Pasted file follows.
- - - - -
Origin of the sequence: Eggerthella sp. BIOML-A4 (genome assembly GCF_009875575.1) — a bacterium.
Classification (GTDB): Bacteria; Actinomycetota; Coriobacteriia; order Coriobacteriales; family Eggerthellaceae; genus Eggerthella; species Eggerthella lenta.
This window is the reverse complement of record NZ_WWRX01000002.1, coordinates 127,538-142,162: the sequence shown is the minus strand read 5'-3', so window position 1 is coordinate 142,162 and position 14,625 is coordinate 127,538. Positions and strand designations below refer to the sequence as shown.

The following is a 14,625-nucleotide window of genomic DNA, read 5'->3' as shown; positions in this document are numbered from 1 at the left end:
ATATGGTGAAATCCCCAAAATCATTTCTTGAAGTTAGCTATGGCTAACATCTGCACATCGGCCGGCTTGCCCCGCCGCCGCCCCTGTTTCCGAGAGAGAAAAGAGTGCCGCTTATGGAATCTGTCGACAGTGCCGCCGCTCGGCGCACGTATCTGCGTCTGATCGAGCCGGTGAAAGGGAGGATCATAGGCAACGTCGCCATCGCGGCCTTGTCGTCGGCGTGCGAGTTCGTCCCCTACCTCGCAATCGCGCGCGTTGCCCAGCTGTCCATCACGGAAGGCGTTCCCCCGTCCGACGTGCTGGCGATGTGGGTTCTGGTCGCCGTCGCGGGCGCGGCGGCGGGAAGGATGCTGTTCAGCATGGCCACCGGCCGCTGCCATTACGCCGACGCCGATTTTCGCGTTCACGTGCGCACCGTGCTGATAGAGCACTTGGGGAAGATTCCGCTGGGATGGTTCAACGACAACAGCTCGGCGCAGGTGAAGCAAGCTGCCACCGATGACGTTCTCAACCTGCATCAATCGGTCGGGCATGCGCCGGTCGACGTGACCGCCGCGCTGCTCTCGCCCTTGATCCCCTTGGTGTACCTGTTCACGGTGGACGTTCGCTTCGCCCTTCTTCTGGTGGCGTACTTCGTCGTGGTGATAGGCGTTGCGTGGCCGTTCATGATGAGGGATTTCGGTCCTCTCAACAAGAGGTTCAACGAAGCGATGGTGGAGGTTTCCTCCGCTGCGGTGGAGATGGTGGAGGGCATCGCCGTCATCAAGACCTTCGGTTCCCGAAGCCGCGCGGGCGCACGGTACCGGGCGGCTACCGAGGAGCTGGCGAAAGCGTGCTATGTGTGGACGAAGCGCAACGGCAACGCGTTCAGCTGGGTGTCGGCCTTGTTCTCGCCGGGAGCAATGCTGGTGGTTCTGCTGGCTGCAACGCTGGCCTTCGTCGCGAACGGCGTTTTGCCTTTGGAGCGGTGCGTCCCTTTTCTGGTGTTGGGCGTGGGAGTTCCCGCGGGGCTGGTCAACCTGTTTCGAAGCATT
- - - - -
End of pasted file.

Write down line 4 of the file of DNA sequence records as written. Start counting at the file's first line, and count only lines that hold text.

The following is a 14,625-nucleotide window of genomic DNA, read 5'->3' as shown; positions in this document are numbered from 1 at the left end: